UMass grows towards sustainability

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UMass grows towards sustainability

Various campus organizations set out tables for annual Sustainability Slammer.

Various campus organizations set out tables for annual Sustainability Slammer.

Emilee Klein

Various campus organizations set out tables for annual Sustainability Slammer.

Emilee Klein

Emilee Klein

Various campus organizations set out tables for annual Sustainability Slammer.

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AMHERST — In the wake of the climate strike and the era of climate justice, different departments and organizations from the University of Massachusetts gathered at the Sustainability Slammer to inform students how to get involved in climate activism. 

The event included representatives from the nine departments and 13 groups on campus that belong to the Sustainability Action Coalition, such as School of Public Policy, Isenberg School of Business, Environmental Community Outreach Club, Center for Education Policy and Advocacy (CEPA), Department of Landscape Architecture and Regional Planning, MassPIRG, ECO-Rep program, Green Office Fellowship, Sustainability Innovation Engagement Fund and the Farm Share Program. 

The coalition unites all the different groups on campus with similar goals concerning climate change. The Secretary of Sustainability for the Student Government Association, Andrea Papa, organized the Sustainability Slammer. She said the purpose of the event is to demonstrate the opportunities students have to combat climate change. 

“I get emails all the time being like, ‘How can I get involved? Where can I learn more about what this campus is doing?’ Especially this week, the climate strike week, and everything that is going on in the news, people have been very willing to get involved,” Papa said. 

Emilee Klein
The ECO-Rep program coordinators talk to students during the Sept. 27 Sustainability Slammer.

Organizations like MassPIRG raised awareness for environmental achievements of UMass, while other groups, like CEPA, focus on ways to further sustainability reforms. Last year, MassPIRG pushed the university to pledge for 100% renewable energy by 2025 at the earliest and 2030 at the latest. The organization’s table informed students about this recent development and ways that students can help with this process.

“I came into this position and I knew about the campaign for the 100% renewable energy but I didn’t know how much we had progressed. Then I got into it and I was like we are actually making great strides, we are moving along,” Papa said, who sits on the Masspirg committee. “It might end up being the 2030 goal but if it makes it [by] 2025 then that amazing. That would be a great win for us.”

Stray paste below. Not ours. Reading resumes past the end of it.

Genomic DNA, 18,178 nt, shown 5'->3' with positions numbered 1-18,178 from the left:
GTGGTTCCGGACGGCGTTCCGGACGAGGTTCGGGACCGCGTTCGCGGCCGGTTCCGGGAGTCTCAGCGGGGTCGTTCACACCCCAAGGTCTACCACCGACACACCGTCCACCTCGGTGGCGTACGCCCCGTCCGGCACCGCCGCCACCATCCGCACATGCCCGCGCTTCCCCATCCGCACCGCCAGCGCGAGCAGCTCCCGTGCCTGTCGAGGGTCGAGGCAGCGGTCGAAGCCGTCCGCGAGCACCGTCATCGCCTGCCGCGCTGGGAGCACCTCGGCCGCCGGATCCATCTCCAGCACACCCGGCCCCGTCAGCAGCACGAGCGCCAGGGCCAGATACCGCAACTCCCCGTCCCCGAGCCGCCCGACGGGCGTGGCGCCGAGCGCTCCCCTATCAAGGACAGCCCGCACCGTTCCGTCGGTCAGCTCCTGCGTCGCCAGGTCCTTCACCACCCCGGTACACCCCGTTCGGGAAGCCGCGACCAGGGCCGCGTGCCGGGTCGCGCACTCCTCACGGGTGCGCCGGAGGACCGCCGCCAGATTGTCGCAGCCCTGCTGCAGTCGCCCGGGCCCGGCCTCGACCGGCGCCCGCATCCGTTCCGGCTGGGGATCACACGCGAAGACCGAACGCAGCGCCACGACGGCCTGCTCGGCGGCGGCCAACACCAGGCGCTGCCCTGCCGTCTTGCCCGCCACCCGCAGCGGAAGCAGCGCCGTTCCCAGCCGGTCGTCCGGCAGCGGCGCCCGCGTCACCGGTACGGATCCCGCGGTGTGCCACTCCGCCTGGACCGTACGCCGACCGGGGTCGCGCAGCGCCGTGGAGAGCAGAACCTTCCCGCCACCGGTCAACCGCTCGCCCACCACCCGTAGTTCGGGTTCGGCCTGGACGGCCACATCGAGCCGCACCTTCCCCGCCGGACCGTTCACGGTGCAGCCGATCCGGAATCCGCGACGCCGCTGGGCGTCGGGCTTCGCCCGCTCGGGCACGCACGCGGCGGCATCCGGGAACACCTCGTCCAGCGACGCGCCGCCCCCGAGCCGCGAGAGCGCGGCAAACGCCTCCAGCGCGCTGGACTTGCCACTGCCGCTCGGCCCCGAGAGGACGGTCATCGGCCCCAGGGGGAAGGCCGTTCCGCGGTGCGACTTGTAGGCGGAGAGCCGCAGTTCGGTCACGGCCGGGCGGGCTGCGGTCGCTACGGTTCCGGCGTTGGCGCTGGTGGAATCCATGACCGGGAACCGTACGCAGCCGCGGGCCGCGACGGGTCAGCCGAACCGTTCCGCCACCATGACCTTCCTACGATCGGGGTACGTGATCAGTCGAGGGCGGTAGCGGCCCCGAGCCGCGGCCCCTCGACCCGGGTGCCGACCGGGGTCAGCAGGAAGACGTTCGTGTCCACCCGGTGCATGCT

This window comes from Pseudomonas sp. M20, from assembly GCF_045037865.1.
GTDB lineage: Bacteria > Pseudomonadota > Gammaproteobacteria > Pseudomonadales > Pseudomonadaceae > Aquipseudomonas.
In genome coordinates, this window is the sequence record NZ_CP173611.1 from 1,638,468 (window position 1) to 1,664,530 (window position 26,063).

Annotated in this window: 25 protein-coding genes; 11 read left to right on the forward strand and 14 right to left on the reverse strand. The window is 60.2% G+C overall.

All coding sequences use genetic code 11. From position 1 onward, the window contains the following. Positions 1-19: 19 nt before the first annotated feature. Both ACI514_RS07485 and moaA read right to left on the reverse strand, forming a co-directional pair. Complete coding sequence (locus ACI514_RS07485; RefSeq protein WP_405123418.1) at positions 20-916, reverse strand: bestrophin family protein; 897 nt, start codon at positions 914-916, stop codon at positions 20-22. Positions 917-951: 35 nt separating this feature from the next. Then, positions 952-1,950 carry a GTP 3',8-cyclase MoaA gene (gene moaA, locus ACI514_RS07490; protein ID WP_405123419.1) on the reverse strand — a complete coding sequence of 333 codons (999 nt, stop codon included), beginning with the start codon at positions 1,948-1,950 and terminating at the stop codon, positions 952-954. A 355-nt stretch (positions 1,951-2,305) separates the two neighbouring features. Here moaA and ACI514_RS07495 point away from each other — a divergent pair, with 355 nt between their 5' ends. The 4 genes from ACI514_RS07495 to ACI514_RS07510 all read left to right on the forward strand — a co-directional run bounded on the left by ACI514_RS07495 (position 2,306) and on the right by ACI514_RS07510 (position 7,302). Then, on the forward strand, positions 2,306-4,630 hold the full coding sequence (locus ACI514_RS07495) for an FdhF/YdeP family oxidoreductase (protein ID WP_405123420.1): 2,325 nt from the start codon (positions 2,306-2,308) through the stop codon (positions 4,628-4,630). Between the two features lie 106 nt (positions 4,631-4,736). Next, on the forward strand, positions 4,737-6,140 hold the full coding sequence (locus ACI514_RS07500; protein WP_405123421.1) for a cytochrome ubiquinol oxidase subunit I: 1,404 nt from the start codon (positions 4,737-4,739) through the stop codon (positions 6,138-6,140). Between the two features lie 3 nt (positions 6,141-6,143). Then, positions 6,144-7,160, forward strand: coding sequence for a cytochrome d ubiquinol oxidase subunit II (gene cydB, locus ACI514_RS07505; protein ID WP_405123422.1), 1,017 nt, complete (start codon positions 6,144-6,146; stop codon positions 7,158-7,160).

CEPA publicized their food justice and pouring rights campaigns. Food justice aims to secure food that is affordable and sustainable on campus while pouring rights fights to end UMass’s partnership with Coca-Cola, a major plastic polluter and water consumer. CEPA targets students to support these campaigns and make change occur from the grassroots. 

“I think what they can do better is by making this process more transparent to students and allowing student voices to be a central part of reaching carbon neutrality. Ultimately, if it’s not centering marginalized students, if it’s not centering indigenous voices, if it’s not using the amazing knowledge that exists on this campus amongst students and how creative students are to implement these solutions, then it won’t be effective,” CEPA representative Andrienne Ashe said.

Meanwhile, departments from Isenberg, School of Public Policy and the College of Landscape Architecture and Regional Planning promoted the concentrations and majors that support sustainability, such as the sustainable community development major. This study program focuses on the social, political and economic side of sustainability, and strategies for implementing eco-friendly measures in society.

“Part of the purpose of the climate strike is that it’s not enough to understand the problem. We have to act on that [and] understand we have to make changes not just in lifestyle but changes in terms of our political and economic systems,” said Regional Planning professor Mark Hamin. “Sustainable community development is not just how we respond individually but also collectively to these kinds of issues.”

The Sustainability Slammer set environmental goals for the year to hopefully create a more sustainable campus for years to come. 

“I believe that change is learned behavior. If UMass, as a very large institute, makes necessary changes that are dramatic and very out of the box, this will be an example for other universities,” senior and member of the ECO club Siobhan Moynihan said. 

“Although it’s not a thing that changes overnight, it is something that [must] be done quickly.” 

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